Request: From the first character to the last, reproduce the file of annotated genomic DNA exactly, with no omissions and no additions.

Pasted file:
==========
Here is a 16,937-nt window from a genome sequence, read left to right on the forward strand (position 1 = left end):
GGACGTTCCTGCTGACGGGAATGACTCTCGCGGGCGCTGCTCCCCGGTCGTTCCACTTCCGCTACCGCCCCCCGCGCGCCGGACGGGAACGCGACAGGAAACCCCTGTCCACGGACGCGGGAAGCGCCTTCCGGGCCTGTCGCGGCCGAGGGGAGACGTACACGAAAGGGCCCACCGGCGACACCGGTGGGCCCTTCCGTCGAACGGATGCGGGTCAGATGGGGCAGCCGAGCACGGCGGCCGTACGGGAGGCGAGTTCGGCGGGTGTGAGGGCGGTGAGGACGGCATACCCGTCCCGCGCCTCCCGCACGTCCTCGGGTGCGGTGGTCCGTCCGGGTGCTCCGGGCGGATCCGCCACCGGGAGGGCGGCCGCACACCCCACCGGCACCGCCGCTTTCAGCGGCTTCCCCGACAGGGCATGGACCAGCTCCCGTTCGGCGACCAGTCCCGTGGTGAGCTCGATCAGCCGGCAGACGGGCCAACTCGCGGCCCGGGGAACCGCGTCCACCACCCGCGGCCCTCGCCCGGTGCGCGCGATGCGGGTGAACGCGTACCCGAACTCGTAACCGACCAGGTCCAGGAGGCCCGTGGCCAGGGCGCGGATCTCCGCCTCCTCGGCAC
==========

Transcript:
Here is a 16,937-nt window from a genome sequence, read left to right on the forward strand (position 1 = left end):
GGACGTTCCTGCTGACGGGAATGACTCTCGCGGGCGCTGCTCCCCGGTCGTTCCACTTCCGCTACCGCCCCCCGCGCGCCGGACGGGAACGCGACAGGAAACCCCTGTCCACGGACGCGGGAAGCGCCTTCCGGGCCTGTCGCGGCCGAGGGGAGACGTACACGAAAGGGCCCACCGGCGACACCGGTGGGCCCTTCCGTCGAACGGATGCGGGTCAGATGGGGCAGCCGAGCACGGCGGCCGTACGGGAGGCGAGTTCGGCGGGTGTGAGGGCGGTGAGGACGGCATACCCGTCCCGCGCCTCCCGCACGTCCTCGGGTGCGGTGGTCCGTCCGGGTGCTCCGGGCGGATCCGCCACCGGGAGGGCGGCCGCACACCCCACCGGCACCGCCGCTTTCAGCGGCTTCCCCGACAGGGCATGGACCAGCTCCCGTTCGGCGACCAGTCCCGTGGTGAGCTCGATCAGCCGGCAGACGGGCCAACTCGCGGCCCGGGGAACCGCGTCCACCACCCGCGGCCCTCGCCCGGTGCGCGCGATGCGGGTGAACGCGTACCCGAACTCGTAACCGACCAGGTCCAGGAGGCCCGTGGCCAGGGCGCGGATCTCCGCCTCCTCGGCAC